CHOICE membership

Airline seating rights


#1

I had a recent flight on a regional arm of a major Australian airline with 2 seats a side. The man sitting next to me was both very large and grossly obese. His body wasn’t contained by the seating arms and spread out through them into the aisle and well into my seating space pushing me against the wall of the plane. His body was of such a shape that his head could not touch the headrest and so he fell asleep sitting forward in the seat , and in doing so his arm pushed right across my chest to the far side of my body and restricted my ability to breathe.

I woke him up to pull his arm back but 10 minutes later it happened again. when the drinks cart went past he had to turn sideways and compress hard into me to clear his body from the aisle. It was a short flight and all seats taken so I just put up with it. As soon as I got home I found a way to actually contact the airline by email on their system to ask about their policy and my rights. Over 3 weeks later I received acknowledgement of my email and a day after that a soothing letter that did not answer my question. Do others have similar experiences, has anyone got a response, and should there be a regulation. The reason I asked them is we have a series of overseas trips coming with the same major airline and this would just be impossible to live with on a flight to Europe.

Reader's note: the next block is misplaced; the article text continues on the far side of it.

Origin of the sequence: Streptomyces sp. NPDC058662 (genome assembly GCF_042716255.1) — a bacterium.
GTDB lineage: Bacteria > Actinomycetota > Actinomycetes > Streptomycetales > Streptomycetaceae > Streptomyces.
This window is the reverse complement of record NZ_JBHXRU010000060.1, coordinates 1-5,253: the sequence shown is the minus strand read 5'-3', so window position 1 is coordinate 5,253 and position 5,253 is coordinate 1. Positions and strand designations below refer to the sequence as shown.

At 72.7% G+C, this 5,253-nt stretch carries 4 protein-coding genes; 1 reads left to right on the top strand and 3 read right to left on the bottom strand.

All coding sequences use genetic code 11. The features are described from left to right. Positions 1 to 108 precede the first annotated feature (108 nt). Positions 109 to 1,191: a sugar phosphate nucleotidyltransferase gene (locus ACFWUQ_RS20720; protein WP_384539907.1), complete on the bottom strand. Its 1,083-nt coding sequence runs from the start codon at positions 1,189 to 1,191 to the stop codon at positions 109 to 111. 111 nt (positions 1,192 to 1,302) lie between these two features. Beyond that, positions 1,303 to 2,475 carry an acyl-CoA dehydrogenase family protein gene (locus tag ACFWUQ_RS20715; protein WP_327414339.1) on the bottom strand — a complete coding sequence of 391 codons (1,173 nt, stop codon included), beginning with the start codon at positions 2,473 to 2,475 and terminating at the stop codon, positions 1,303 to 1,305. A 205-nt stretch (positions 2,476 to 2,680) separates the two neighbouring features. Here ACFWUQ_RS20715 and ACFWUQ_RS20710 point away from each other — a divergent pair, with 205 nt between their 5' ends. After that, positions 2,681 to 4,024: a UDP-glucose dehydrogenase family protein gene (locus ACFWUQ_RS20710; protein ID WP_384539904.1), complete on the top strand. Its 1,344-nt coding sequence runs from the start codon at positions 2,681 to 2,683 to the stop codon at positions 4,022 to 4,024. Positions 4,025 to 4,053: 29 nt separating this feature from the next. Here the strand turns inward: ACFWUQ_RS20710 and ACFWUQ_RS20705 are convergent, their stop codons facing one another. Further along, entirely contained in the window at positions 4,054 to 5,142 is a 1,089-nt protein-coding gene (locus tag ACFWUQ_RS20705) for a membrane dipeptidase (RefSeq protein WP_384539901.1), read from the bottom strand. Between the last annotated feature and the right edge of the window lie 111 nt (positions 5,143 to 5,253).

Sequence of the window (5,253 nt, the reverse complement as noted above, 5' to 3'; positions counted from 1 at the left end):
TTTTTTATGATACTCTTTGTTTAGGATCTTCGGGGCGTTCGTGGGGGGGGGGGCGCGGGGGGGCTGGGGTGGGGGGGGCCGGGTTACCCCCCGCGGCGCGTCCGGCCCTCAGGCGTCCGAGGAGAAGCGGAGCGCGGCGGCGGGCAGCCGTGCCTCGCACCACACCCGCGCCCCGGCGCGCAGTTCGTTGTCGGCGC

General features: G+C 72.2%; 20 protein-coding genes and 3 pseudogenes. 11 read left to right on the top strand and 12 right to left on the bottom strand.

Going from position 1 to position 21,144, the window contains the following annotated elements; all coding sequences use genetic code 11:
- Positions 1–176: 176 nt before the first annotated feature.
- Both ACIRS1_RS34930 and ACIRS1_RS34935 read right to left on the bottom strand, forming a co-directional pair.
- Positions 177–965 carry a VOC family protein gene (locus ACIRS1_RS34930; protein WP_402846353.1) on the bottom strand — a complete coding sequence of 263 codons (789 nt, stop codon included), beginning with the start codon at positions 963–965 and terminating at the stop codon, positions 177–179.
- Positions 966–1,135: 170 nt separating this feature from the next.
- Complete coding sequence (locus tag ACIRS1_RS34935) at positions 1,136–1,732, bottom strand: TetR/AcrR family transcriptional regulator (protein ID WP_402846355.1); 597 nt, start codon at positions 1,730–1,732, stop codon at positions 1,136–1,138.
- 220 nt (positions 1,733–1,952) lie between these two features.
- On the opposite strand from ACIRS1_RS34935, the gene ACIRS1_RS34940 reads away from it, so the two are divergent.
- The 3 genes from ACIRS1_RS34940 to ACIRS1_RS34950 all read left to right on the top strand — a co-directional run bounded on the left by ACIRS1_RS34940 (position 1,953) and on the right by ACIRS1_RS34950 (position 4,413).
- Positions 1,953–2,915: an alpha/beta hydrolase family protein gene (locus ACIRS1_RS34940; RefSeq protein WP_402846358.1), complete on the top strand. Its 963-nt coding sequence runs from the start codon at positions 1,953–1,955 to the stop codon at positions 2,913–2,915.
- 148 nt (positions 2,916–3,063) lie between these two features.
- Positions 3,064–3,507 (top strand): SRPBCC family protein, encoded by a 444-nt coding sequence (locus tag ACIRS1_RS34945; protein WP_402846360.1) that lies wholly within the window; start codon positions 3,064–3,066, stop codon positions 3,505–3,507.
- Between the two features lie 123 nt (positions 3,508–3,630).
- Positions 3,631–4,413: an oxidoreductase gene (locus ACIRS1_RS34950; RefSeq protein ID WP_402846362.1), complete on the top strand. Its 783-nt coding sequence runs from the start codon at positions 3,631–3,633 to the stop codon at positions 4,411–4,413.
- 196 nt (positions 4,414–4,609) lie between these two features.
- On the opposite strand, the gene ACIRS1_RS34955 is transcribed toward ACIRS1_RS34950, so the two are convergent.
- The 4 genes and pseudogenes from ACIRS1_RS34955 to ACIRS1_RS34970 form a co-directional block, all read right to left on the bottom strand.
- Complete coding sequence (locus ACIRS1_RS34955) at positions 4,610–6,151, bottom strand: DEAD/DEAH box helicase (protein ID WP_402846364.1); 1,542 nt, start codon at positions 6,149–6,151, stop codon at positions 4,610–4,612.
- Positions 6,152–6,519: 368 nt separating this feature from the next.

#2

@yoda1, I feel your pain! I’ve had a similar experience on what turned into a 16 hour flight from Dubai (thanks to some delays on the tarmac at both ends). Flight was 100% packed and I was overlapping shoulders with the two gentlemen beside me, and while I certainly feel bad for the guy beside me, unfortunately there was a pretty terrible odour situation happening for the trip. The airline staff were as accommodating as possible, but ultimately there’s not much to my mind that could be done other than frequent walks around the plane.

Interested to hear if anyone in our @Travel-Campaigner group have similar stories, and what solutions they might have found.


#3

I have had similar experiences flying regionally from Brisbane on Bombardier Q400. While the Q400 is one of my favourite short hall aircraft, they have tight seating. Many a time I had to sit beside a big miner returning home/to work. I am tall (192cm) myself so having to sit beside someone who is either very tall as well or obese and taking up more then their seat is very uncomfortable/challenging.

I don’t blame the airline as they are not responsible for the size of their passengers. I blame the passengers as they could be a lot more considerate and think about others when purchasing tickets (namely buy premium economy or above if they can’t fir into a standard economy seat) or selecting seats (say exit rows or bulk head seats where there is significantly more legroom relieving some of the pressure on neighbouring passengers).